Orthodoxy’s Official Response to Calvinism — The Confession of Dositheus (1673)

  The Orthodox Church has made two major responses to the Protestant Reformation. The first response was to Lutheranism when the Lutheran theologians of TĂĽbingen and Patriarch Jeremias II of Constantinople exchanged letters from 1573 to 1581.  The exchange ended in an impasse due to irreconcilable theological differences. See the “Lutheran-Orthodox Dialogue in the Sixteenth Century.” The second response was to the Reformed tradition almost a century later in 1672 when a…

Vampires and Iconoclasm

The Gospel for Vampires Protestants often have a hard time understanding why Orthodoxy objects so vigorously to iconoclasm. How does having or not having pictures inside churches relate to theology?  The answer is that iconoclasm undermines belief in the Incarnation.  Iconoclasm also undermines respect for God’s physical creation.  Church history teaches us about the early heresy of Gnosticism which denied the goodness of creation and for that reason rejected Christ’s humanity.  The…

Response to James White (2 of 4)

  This article is a continuation of “Response to James White – Part 1 of 4.” Loaded Words At the 2:55 mark, James White refers to sola fide and sola scriptura as “fundamental beliefs.”  Here he uses a phrase filled with good feeling words.  This can lead the listener to think that these are basic beliefs held by all Christians universally from Day One.  This claim needs to be substantiated by historical…

The Apostolic Failure of the Reformed Church

  Some of the readers of the OrthodoxBridge have questioned whether there is in fact a trend of Protestants converting to Orthodoxy.  One important evidence can be found in “Searching for the Historic Christian Church: The Allure of Eastern Orthodoxy” by Pastor Mike Brown.  The article opens with: In the past five or six years, I have known several people who have left Reformed Christianity for Eastern Orthodoxy. Their reasons for making…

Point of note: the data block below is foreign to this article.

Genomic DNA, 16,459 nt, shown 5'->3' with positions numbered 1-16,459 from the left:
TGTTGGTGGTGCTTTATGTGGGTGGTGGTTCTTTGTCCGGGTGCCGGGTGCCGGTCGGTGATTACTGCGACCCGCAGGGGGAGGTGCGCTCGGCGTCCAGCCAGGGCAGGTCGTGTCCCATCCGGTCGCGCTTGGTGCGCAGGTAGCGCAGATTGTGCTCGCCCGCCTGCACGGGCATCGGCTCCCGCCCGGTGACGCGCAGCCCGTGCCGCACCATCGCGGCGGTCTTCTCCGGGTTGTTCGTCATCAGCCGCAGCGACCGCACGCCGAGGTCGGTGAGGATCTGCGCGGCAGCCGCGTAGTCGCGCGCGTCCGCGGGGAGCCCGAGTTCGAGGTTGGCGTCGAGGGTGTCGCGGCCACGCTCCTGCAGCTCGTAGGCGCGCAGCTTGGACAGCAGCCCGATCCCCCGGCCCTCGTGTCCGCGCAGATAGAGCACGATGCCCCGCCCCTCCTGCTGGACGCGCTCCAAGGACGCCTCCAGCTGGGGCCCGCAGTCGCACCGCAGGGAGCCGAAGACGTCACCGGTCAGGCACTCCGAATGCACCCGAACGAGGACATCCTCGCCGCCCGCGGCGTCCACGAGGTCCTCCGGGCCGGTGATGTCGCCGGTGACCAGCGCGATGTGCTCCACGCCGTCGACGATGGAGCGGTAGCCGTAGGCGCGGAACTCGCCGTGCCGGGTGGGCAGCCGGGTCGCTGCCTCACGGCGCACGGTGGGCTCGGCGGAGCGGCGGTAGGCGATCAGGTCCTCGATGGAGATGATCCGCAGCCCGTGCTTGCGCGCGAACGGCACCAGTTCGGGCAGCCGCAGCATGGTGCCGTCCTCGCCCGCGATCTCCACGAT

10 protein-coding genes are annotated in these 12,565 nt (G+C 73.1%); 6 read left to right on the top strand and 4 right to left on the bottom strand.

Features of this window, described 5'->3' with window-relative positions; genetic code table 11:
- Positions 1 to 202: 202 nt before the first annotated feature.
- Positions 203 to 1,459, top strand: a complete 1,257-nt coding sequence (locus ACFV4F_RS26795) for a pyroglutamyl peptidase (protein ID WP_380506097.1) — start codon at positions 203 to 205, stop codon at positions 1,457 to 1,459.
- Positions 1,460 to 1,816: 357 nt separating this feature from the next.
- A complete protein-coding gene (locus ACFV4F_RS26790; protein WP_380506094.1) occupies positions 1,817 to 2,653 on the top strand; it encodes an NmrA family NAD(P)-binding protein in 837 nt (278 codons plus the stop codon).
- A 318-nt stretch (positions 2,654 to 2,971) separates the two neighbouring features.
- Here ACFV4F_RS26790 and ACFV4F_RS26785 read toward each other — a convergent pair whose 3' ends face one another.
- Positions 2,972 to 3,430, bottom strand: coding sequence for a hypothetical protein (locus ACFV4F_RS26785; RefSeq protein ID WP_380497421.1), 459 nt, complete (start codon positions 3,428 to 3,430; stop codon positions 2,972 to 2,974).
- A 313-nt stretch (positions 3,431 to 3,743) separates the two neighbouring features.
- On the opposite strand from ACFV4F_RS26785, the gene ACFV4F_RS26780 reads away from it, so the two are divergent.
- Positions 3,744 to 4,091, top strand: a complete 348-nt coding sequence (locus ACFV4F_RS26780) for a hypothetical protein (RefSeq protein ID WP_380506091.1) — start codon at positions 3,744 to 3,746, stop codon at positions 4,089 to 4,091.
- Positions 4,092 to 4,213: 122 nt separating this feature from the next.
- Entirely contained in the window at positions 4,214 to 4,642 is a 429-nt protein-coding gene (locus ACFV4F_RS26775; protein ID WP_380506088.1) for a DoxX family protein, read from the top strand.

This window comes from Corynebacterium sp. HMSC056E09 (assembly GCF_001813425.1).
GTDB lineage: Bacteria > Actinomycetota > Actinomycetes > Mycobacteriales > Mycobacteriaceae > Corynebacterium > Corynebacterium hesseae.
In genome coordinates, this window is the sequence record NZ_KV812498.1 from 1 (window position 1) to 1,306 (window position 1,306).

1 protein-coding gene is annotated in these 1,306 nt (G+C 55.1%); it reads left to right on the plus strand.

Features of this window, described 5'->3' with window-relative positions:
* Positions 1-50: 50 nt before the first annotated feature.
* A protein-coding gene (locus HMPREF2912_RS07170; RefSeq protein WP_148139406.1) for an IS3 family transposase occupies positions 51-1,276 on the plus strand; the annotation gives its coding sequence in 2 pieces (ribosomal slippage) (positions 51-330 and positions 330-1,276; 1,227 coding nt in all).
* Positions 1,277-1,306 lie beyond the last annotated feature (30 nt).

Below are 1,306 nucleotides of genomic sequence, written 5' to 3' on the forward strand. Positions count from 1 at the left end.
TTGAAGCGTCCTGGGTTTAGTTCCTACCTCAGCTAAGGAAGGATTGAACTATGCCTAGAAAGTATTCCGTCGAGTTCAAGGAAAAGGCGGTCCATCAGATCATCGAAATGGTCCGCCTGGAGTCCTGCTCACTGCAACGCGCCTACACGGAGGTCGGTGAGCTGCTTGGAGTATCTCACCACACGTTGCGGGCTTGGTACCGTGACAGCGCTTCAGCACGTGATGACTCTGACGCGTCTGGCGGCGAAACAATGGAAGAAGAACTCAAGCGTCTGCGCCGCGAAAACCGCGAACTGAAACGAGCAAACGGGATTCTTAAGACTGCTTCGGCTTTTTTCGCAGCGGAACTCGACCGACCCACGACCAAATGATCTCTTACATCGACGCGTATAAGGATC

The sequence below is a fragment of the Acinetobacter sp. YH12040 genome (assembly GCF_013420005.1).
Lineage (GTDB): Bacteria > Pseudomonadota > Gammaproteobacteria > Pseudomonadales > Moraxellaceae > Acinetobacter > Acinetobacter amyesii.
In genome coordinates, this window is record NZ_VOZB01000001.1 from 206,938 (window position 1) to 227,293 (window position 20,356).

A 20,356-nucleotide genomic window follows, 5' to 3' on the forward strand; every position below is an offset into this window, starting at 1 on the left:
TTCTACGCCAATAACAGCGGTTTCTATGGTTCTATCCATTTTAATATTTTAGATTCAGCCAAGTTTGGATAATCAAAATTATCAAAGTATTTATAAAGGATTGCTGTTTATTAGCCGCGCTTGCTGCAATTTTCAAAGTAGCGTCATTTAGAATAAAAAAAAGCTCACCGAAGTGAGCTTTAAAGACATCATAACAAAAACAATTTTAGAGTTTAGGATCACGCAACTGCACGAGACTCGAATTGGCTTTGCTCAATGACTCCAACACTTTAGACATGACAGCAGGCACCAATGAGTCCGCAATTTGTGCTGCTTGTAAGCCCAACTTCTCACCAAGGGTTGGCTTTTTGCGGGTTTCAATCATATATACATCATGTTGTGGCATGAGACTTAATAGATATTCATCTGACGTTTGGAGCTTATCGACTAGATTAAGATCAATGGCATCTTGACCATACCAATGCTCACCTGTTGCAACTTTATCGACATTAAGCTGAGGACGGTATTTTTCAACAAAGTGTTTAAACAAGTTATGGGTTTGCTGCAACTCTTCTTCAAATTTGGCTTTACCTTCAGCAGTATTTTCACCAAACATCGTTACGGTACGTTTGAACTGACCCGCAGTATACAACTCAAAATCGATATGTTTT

Cracks in Reformed Iconoclasm?

Dominic Bnonn Tennant, a Reformed Baptist, raised some important questions about Reformed iconoclasm.  In “Are Pictures of Jesus Idolatry?” he notes: Thinking so is an understandably venerable Reformed tradition which strikes me as naive and legalistic on several levels.  Here, I look at the context of the Second Commandment to exegete the limitation of its meaning. The article has two-parts: Part 1: exegesis and Part 2: what were ancient people thinking.  In…

An Encounter with the Hawaiian Miraculous Icon

  Recently, there has been an increase in dialogue between Reformed Christians and Orthodox Christians about icons.  Much of it has been of an intellectual nature focused on the Bible and the early church fathers, but what is one to make of miraculous icons?  These pose a different kind of challenge to Christians who are accustomed to using logic and reason in theological debates. I just received this from one of our…

Do We Need a Photo ID of Christ?

A Response to Pastor Toby Sumpter     Rev. Toby Sumpter’s “A Plea & A Sketch of an Argument on Icons”  is not a simplistic bashing of icons.  Rather, he has taken the trouble to engage the Christological issues underlying the iconoclastic debates.  Among the earlier objections to icons was the two-fold argument that either icons depict Christ’s divinity, and by doing so circumscribed the divine Being, falling into the heresy of…